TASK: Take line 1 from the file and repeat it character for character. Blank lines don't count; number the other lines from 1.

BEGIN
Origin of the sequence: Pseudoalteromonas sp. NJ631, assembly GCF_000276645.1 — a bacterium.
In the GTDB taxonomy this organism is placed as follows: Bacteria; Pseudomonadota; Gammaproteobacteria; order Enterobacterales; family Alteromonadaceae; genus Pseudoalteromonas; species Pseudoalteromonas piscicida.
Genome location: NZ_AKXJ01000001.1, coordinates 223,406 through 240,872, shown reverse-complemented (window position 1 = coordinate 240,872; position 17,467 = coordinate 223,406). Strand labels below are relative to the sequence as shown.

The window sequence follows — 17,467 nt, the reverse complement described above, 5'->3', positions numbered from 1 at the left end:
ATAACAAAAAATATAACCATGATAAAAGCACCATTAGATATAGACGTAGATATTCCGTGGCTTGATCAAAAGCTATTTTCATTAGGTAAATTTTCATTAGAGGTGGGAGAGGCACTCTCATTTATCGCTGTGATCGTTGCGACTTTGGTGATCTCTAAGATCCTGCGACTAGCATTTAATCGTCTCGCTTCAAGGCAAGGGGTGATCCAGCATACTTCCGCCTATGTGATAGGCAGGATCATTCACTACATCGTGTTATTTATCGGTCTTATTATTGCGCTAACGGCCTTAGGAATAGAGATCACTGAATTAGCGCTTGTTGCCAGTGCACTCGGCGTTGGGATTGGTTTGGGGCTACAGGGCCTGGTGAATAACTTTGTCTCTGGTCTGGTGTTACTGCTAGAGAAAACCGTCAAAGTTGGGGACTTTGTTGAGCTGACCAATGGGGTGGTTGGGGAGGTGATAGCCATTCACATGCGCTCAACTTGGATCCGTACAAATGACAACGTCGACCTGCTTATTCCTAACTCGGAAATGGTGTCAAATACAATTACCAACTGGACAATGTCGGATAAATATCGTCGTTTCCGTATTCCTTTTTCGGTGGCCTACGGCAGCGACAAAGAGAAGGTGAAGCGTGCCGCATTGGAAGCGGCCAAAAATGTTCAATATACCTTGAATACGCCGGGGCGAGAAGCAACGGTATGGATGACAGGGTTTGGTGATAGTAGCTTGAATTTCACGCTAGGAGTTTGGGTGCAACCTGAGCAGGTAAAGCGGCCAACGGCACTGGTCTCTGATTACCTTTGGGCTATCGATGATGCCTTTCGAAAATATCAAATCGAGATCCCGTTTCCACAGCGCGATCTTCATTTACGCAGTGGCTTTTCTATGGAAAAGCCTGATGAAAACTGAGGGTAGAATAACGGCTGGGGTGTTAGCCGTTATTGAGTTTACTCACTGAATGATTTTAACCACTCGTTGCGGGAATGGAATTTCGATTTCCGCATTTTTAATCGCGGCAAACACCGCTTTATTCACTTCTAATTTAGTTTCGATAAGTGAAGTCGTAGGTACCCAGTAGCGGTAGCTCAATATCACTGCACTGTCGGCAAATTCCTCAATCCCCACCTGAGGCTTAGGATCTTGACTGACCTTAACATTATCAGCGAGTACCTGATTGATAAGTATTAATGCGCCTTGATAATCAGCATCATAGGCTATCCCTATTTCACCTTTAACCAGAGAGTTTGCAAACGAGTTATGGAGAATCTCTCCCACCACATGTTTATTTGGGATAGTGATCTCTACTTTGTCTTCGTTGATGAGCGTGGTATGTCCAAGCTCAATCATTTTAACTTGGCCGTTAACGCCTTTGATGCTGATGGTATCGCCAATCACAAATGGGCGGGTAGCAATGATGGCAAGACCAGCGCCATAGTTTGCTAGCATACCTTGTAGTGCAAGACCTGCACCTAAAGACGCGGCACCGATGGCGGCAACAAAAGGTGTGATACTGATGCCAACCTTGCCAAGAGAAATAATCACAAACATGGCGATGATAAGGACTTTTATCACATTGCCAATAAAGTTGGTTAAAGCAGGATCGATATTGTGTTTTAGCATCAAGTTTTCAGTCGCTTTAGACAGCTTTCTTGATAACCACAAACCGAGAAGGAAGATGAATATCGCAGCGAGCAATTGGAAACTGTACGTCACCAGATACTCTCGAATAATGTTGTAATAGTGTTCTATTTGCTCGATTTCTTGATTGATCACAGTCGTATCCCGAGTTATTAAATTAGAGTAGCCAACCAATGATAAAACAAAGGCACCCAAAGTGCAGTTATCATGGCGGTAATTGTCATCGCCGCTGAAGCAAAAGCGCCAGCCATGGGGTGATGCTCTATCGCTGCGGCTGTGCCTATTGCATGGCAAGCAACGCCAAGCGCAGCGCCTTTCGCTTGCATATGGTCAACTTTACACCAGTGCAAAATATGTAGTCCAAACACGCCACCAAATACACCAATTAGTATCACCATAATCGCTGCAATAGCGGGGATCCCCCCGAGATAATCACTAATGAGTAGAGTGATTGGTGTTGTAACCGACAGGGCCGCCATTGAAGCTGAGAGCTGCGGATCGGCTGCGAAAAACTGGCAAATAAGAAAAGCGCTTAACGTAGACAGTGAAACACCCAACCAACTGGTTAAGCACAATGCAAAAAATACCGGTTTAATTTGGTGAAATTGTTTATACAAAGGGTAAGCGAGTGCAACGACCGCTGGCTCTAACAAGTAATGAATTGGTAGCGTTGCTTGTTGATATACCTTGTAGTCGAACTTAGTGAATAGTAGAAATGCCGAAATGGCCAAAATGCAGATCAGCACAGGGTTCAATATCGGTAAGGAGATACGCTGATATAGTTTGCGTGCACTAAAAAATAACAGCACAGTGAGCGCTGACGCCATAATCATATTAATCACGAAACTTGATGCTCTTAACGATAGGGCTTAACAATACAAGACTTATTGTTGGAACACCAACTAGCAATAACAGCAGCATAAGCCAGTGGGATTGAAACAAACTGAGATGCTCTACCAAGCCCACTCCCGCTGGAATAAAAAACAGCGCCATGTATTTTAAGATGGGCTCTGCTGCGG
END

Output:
Origin of the sequence: Pseudoalteromonas sp. NJ631, assembly GCF_000276645.1 — a bacterium.